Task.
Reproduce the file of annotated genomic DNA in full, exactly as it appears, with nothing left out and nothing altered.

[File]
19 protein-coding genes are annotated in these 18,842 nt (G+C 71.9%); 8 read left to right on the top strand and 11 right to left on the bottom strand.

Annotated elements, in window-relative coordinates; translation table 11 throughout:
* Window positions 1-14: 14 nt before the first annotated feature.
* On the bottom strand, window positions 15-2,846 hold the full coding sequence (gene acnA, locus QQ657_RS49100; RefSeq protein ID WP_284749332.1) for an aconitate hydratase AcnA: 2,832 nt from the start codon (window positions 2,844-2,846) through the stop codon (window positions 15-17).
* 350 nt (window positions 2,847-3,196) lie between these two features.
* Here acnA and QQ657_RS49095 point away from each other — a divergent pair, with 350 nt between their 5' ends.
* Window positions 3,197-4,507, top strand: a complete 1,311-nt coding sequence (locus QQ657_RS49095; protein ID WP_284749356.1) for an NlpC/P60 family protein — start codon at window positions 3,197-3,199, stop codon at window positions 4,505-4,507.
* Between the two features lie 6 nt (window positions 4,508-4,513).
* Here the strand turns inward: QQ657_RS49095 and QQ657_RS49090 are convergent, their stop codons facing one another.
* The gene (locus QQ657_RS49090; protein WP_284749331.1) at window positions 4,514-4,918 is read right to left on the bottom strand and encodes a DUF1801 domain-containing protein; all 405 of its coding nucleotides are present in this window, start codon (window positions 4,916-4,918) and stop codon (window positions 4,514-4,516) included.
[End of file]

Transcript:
19 protein-coding genes are annotated in these 18,842 nt (G+C 71.9%); 8 read left to right on the top strand and 11 right to left on the bottom strand.

Annotated elements, in window-relative coordinates; translation table 11 throughout:
* Window positions 1-14: 14 nt before the first annotated feature.
* On the bottom strand, window positions 15-2,846 hold the full coding sequence (gene acnA, locus QQ657_RS49100; RefSeq protein ID WP_284749332.1) for an aconitate hydratase AcnA: 2,832 nt from the start codon (window positions 2,844-2,846) through the stop codon (window positions 15-17).
* 350 nt (window positions 2,847-3,196) lie between these two features.
* Here acnA and QQ657_RS49095 point away from each other — a divergent pair, with 350 nt between their 5' ends.
* Window positions 3,197-4,507, top strand: a complete 1,311-nt coding sequence (locus QQ657_RS49095; protein ID WP_284749356.1) for an NlpC/P60 family protein — start codon at window positions 3,197-3,199, stop codon at window positions 4,505-4,507.
* Between the two features lie 6 nt (window positions 4,508-4,513).
* Here the strand turns inward: QQ657_RS49095 and QQ657_RS49090 are convergent, their stop codons facing one another.
* The gene (locus QQ657_RS49090; protein WP_284749331.1) at window positions 4,514-4,918 is read right to left on the bottom strand and encodes a DUF1801 domain-containing protein; all 405 of its coding nucleotides are present in this window, start codon (window positions 4,916-4,918) and stop codon (window positions 4,514-4,516) included.